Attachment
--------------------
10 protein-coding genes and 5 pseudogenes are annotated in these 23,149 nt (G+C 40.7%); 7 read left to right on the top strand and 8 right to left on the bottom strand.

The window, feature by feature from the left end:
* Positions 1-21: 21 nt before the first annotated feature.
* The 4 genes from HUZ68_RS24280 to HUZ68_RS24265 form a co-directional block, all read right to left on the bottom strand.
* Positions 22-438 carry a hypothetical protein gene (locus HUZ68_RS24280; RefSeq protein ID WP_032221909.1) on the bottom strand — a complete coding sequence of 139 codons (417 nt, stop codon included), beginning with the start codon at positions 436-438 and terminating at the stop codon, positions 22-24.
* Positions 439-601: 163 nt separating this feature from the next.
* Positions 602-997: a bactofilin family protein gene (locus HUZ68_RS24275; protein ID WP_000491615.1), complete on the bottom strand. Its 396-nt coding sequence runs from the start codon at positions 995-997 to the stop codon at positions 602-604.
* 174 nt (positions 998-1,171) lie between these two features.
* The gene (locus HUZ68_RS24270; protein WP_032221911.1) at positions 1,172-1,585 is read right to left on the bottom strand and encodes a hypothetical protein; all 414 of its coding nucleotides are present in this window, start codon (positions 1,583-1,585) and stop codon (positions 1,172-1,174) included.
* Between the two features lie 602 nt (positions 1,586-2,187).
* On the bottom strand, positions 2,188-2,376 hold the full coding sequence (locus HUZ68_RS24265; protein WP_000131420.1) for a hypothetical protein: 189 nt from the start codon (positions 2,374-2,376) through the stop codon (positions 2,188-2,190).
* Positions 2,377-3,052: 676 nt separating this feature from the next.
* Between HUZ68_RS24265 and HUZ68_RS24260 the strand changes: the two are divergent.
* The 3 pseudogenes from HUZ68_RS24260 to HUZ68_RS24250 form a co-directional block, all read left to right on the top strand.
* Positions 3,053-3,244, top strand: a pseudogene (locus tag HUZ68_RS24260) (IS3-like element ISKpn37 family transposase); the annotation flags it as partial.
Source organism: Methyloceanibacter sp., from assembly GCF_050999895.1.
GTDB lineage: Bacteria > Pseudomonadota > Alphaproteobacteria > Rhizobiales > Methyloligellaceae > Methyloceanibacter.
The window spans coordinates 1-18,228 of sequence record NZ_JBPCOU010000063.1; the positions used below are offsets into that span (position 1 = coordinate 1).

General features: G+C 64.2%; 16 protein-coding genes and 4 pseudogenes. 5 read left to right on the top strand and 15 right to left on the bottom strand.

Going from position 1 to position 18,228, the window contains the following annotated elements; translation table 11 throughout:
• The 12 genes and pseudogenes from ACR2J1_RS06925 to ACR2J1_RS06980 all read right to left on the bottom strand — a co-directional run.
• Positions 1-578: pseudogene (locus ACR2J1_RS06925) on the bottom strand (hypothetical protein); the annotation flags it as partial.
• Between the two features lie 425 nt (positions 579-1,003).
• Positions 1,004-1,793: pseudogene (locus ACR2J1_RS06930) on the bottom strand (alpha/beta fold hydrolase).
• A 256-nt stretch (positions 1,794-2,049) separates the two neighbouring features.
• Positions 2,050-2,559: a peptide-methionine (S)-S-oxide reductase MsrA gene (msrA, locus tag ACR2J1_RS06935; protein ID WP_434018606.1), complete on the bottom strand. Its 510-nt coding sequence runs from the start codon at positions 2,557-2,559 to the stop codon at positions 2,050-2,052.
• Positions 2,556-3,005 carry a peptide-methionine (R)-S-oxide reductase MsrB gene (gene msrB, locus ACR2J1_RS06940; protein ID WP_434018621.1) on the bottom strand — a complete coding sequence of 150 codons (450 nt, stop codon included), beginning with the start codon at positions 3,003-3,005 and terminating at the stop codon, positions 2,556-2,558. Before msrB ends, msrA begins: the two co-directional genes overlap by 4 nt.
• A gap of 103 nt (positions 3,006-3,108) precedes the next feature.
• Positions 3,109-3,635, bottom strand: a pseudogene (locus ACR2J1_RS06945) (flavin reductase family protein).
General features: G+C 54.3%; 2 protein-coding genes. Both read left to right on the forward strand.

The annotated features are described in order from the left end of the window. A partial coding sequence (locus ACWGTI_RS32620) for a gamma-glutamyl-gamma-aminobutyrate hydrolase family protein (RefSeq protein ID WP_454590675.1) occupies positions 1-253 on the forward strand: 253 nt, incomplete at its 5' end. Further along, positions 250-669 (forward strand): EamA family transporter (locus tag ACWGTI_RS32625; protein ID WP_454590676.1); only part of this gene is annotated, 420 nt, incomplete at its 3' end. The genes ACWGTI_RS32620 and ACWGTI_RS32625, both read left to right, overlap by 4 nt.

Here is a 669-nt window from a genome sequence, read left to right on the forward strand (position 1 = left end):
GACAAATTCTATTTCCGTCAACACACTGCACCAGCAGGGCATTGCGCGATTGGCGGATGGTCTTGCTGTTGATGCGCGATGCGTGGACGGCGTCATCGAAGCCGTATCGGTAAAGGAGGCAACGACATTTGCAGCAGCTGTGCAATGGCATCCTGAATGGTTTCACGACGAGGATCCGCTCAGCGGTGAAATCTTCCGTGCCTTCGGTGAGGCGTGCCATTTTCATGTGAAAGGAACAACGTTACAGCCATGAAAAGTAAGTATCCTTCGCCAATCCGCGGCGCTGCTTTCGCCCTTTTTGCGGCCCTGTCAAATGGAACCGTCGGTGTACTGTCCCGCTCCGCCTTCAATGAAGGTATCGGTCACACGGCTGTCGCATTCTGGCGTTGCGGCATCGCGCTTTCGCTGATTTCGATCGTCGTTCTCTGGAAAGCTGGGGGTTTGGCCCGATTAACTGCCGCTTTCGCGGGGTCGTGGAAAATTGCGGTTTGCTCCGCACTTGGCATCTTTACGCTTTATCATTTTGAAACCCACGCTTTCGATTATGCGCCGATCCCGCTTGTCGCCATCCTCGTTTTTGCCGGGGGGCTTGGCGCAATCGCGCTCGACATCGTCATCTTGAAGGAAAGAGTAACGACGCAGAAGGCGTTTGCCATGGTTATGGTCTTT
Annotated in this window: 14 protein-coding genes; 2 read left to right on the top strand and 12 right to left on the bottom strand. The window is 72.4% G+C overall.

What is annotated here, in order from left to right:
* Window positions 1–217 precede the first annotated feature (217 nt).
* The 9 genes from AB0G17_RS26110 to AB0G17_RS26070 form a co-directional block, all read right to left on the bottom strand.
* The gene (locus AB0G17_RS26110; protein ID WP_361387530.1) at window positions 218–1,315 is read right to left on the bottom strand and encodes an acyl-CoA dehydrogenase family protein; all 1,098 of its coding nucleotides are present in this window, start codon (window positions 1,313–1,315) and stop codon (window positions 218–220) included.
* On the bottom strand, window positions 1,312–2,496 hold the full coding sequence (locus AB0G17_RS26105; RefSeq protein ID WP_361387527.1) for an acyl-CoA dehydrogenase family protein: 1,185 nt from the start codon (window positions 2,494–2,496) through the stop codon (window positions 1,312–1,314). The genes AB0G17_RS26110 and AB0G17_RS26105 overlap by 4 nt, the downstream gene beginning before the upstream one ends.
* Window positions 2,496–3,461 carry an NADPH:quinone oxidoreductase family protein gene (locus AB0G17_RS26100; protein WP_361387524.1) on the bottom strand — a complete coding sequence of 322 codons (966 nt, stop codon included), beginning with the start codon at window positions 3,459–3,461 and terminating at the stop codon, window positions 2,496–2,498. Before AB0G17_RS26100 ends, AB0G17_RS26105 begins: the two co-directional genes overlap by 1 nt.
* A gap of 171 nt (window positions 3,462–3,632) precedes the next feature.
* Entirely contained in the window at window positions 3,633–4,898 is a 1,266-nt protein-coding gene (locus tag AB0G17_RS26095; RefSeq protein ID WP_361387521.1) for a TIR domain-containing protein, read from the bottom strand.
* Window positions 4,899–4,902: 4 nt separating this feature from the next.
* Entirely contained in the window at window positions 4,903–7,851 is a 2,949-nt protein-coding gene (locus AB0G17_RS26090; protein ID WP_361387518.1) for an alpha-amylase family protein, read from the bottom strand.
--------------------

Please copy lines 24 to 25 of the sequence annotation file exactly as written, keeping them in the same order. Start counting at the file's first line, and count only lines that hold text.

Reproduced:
• Positions 1,004-1,793: pseudogene (locus ACR2J1_RS06930) on the bottom strand (alpha/beta fold hydrolase).
• A 256-nt stretch (positions 1,794-2,049) separates the two neighbouring features.